In 1990, Dr. Bledsoe established the organization’s first chapter at Georgia Southwestern State University. In 1996, SAAB extended its reach across state lines when it opened its second chapter on the campus of the University of Texas at Austin. This was the start of the expansion of a program that would reach nation wide and find itself as the leading institution for academic support and philanthropy for underprivileged African American males. Now in its 25th year, SAAB has 320 chapters in 34 states and continues to expand.

SAAB’s mission is to provide positive intervention to promising young men who may otherwise lack support and opportunity. “We invest in those things we care about,” said Bledsoe. “We don’t want to replace your family, we want to be an extension of your family. We want you to graduate college, and what we provide is guidance. To quote the late Dr. King, ‘Our scientific power has outrun our spiritual power. We have guided missiles but we have misguided men.’”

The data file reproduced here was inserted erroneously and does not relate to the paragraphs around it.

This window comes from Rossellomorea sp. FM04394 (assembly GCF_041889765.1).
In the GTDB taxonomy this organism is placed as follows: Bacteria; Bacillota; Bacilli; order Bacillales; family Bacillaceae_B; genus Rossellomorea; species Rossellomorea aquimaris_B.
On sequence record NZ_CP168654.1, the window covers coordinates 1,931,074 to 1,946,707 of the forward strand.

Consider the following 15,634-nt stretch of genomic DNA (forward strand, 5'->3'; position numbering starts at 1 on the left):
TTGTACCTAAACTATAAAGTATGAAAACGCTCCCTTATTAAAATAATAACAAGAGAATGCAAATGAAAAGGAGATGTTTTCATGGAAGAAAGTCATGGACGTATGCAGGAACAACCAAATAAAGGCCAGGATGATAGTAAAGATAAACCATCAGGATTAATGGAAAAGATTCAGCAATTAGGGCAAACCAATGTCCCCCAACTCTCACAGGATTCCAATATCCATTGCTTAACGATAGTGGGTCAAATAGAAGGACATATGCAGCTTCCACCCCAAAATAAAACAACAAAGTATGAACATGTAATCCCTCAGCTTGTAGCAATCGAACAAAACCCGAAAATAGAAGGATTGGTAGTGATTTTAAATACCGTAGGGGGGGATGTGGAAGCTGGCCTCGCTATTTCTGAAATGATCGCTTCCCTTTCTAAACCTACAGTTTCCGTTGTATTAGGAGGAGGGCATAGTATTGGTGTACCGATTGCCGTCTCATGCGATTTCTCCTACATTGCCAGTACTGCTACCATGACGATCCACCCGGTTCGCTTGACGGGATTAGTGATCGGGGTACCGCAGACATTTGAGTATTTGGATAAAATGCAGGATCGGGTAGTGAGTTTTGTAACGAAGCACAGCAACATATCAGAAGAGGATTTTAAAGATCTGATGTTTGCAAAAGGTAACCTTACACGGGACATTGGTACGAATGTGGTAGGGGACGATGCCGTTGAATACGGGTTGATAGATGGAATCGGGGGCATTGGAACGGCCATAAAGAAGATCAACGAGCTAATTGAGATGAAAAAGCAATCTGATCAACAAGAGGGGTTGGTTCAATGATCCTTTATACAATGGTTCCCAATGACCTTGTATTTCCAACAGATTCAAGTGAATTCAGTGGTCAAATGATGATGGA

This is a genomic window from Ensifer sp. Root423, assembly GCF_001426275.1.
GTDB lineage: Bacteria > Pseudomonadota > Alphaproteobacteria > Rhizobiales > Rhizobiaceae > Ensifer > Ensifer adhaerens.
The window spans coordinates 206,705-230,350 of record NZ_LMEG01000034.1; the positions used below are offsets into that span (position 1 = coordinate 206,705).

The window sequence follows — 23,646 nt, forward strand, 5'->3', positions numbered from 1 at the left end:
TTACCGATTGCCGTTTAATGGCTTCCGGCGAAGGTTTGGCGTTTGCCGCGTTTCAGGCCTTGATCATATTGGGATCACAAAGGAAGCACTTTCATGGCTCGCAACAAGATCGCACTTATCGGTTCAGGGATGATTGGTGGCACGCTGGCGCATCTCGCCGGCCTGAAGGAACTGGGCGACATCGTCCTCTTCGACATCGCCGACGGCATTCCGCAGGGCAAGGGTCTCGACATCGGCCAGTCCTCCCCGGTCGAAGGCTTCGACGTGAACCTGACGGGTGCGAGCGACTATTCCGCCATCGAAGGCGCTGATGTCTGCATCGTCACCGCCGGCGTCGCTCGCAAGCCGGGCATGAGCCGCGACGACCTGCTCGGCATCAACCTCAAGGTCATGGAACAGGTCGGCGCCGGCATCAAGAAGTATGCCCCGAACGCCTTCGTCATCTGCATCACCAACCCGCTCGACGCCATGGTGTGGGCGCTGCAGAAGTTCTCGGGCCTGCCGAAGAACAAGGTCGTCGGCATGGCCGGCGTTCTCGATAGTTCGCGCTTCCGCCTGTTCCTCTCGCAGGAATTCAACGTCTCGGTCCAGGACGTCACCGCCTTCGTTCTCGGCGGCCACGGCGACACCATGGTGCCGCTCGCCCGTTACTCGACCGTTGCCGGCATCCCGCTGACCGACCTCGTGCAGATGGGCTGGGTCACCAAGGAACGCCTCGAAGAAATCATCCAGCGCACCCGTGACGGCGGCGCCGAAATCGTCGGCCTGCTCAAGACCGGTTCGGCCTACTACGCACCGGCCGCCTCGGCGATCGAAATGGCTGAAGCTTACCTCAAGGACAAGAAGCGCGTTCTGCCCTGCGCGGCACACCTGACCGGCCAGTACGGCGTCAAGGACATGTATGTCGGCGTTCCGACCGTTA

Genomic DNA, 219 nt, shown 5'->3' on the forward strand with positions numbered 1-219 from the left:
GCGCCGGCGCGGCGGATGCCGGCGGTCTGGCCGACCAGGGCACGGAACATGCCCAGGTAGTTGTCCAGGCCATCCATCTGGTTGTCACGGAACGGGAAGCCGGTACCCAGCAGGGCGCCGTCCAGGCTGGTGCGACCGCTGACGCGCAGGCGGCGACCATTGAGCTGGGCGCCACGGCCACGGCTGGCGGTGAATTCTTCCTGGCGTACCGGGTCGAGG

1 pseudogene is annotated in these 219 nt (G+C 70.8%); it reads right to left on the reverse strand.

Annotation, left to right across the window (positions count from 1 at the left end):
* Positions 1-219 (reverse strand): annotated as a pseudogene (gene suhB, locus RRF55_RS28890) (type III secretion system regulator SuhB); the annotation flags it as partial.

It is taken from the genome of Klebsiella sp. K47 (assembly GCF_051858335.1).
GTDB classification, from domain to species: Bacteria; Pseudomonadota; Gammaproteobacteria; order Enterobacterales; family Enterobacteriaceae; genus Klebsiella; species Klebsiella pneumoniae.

For more information about the CWU B2B chapter and to learn how to join the brotherhood, click here. 

‘Along for the ride’ – Q&A with Whiskey N’ Rye lead singer Philip Lindholm

Americana, blues, roots-rock; whatever you want to call it, Whiskey N’ Rye is it. This five-piece from Seattle knows how to put on a show. They recently released their sophomore album, “Sick Soul Summertime” to rave reviews and sizable fan-fare.

They’re headed to CWU this Friday, so we caught up with lead singer and songwriter Philip Lindholm to ask him about their influences as a band, what their journey to fame has looked like and why of all place, they chose CWU to perform.